You have called the Bray School project a “bright spot” in the “otherwise dark narrative” of the ownership of slaves by the College of William and Mary. Following the Bray House discovery, William and Mary began its “Lemon Project; A Journey of Reconciliation,” named for a slave at the time of the Revolution who was owned by the college. Other universities have initiated research to bring to light their use and ownership of slaves in the past. What are the most significant finds at William and Mary? When did William and Mary finally abandon owning slaves? On the basis of the Bray School discovery, you argue that “William and Mary appears to be the first college or university in America to concern itself as an institution (through the support of its presidents and faculty and through expending its resources) with the education of blacks, free and enslaved.” In the end, how much “light” does the Bray House offer in the college’s pre-Civil War legacy?

A hard question. William and Mary has a more mixed history with regard to slavery than one might first think. Like virtually all old southern schools, we owned slaves and exploited slave labor, sometimes renting slaves rather than owning them. We never were so wealthy that we owned large numbers at any one time, although we did own a tobacco plantation in the eighteenth century whose very existence is not mentioned in any College history. Slaves did all the hard labor at the College, from building its buildings to feeding and serving its students and faculty. We owned slaves for some 170 years, right up until the Battle of Williamsburg in 1862, after which we were occupied by federal troops for the duration of the War. That raises another question by the way—where we buried our slaves, which we don’t currently know. We were responsible for the burial of those we owned who died, and in the archives there’s at least one receipt for a coffin for a college slave. But where the College’s African burial ground is something we’re just beginning to try to organize to find. Problem is, we have no written records.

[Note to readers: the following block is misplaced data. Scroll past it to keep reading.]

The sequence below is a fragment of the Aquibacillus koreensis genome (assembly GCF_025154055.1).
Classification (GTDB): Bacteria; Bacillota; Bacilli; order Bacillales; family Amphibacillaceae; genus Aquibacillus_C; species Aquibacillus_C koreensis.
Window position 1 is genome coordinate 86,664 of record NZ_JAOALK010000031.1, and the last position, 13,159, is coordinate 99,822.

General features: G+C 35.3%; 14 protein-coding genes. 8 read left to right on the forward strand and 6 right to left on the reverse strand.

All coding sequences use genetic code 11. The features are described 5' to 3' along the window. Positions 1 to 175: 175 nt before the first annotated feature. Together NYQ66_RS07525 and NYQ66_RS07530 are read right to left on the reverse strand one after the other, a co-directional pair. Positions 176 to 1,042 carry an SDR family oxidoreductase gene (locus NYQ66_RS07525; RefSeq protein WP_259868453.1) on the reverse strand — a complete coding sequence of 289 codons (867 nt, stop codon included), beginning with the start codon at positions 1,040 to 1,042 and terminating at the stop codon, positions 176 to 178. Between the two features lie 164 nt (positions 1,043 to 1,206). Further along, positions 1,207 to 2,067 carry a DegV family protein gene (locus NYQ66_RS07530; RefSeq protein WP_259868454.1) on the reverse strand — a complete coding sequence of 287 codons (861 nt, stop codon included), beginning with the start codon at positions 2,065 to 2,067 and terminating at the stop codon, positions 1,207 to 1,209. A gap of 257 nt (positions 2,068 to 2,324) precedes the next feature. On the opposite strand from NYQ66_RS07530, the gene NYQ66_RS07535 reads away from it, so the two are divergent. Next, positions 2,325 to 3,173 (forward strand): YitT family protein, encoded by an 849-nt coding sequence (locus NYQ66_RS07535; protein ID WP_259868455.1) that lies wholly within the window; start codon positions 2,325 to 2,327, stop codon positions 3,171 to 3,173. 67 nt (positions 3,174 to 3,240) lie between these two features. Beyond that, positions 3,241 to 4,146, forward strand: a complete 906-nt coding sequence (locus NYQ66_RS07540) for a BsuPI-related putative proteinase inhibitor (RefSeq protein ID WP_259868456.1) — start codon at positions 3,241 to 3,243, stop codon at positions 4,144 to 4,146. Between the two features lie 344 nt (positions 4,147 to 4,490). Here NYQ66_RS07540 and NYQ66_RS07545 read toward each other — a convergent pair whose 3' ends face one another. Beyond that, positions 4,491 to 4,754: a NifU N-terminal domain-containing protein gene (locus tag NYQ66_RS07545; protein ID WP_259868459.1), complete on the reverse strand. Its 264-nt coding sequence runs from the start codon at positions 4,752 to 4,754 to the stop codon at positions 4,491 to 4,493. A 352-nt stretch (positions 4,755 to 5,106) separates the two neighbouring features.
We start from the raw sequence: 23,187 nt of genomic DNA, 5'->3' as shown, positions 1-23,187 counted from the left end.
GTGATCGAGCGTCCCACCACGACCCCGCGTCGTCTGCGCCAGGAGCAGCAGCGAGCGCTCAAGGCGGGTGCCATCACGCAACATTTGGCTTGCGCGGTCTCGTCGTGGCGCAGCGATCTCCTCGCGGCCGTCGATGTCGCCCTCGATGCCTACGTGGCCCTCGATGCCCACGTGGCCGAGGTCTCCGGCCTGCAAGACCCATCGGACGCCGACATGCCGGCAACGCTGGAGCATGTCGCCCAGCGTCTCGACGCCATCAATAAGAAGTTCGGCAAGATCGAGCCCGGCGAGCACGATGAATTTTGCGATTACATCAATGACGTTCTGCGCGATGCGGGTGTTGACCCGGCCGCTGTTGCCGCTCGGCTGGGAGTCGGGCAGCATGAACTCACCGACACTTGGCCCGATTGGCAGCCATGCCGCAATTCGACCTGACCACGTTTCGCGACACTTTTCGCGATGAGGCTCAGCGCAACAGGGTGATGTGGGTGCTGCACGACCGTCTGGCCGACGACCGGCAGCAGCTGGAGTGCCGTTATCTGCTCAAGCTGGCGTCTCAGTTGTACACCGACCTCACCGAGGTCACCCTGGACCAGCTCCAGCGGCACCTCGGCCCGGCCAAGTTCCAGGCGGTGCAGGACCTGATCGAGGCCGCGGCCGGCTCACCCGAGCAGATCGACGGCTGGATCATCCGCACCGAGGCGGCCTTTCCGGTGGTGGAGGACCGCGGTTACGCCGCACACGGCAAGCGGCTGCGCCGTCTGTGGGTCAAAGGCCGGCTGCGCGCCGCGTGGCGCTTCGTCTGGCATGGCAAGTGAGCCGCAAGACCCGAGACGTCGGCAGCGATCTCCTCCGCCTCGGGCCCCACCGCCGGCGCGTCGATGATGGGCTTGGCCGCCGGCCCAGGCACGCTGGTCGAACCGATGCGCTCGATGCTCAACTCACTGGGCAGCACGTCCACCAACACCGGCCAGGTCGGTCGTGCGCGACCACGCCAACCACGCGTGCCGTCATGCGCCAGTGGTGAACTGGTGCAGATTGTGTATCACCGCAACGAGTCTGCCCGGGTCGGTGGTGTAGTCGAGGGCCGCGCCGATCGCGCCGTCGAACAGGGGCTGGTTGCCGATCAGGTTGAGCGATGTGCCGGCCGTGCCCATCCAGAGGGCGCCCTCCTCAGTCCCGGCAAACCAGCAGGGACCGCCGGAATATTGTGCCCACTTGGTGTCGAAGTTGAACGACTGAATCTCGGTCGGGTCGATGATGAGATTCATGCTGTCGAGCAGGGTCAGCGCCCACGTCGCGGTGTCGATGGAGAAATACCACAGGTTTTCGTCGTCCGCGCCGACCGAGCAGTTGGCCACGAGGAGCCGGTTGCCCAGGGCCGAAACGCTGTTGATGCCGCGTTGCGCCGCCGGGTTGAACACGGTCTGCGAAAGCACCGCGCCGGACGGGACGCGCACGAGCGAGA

Anyway, the College’s great moral blemish in slavery comes not just from owning slaves but from its complicity in articulating the pro-slavery ideology. Some early faculty members, for example, George Wythe and St. George Tucker, had at least at times some reservations about slavery, but in the nineteenth century that was overwhelmed by faculty, especially one of our presidents, Thomas Roderick Dew, who argued that slavery was not a peculiar institution or a necessary evil, but an absolute good. There were a number of these faculty in the antebellum years, including Beverley Tucker, a strong secessionist from early on, and George Holmes. But Dew was the leading figure—among the College’s graduates perhaps second only to Jefferson as a public intellectual, more influential in American society even than Jon Stewart. Dew was an economist and approached slavery in the coldest terms of economics and law to argue that slavery could not be done away with—Virginia was contemplating that about 1831—and indeed should not be done away with, that it was simply an absolute good, the basis of civilization, good for blacks and whites alike. I compare reading him to reading Swift’s “A Modest Proposal,” but with no irony behind the words.  It is truly chilling.

I don’t argue that the College’s institutional involvement in the founding of the Bray School makes up for Dew and his cohort, but I think it does complicate a totally bleak depiction of the College’s complicity in slavery. Even understanding that Anglican theology did not challenge slavery and indeed was used to control and stabilize a hierarchy that was cruel in the extreme in its implications and practice, there was at its heart a humane recognition of slaves as fellow human beings, “equally the Workmanship of God, with …[white masters]; endued with the same Faculties and Intellectual Powers; Bodies of the same Flesh and Blood, and Souls, as certainly immortal,” as William Fleetwood preached in 1711.  And of course I tend to think of education of any sort as an absolute good, tending always to encourage thought and then independent and critical thought.

So in what can be a dark narrative of the College’s history, the Bray School and the College’s role in its founding are positive. The fact that that had totally disappeared from the record is I think a fascinating comment on what we as a culture remember and when and why. That we’ve been able to recover that lost memory should remind us, along with other things, how complicated history is and how we need to approach it with some humility and some openness to discovery of things both bad and good. And that I think is the strength of the College’s Lemon Project. We’ll discover other things we’ve forgotten, and some of them will be bad indeed, I’m sure. But some of them may be good, and we need to accept the narrative that shapes itself to us based on that evidence, not simply on myths or suppositions.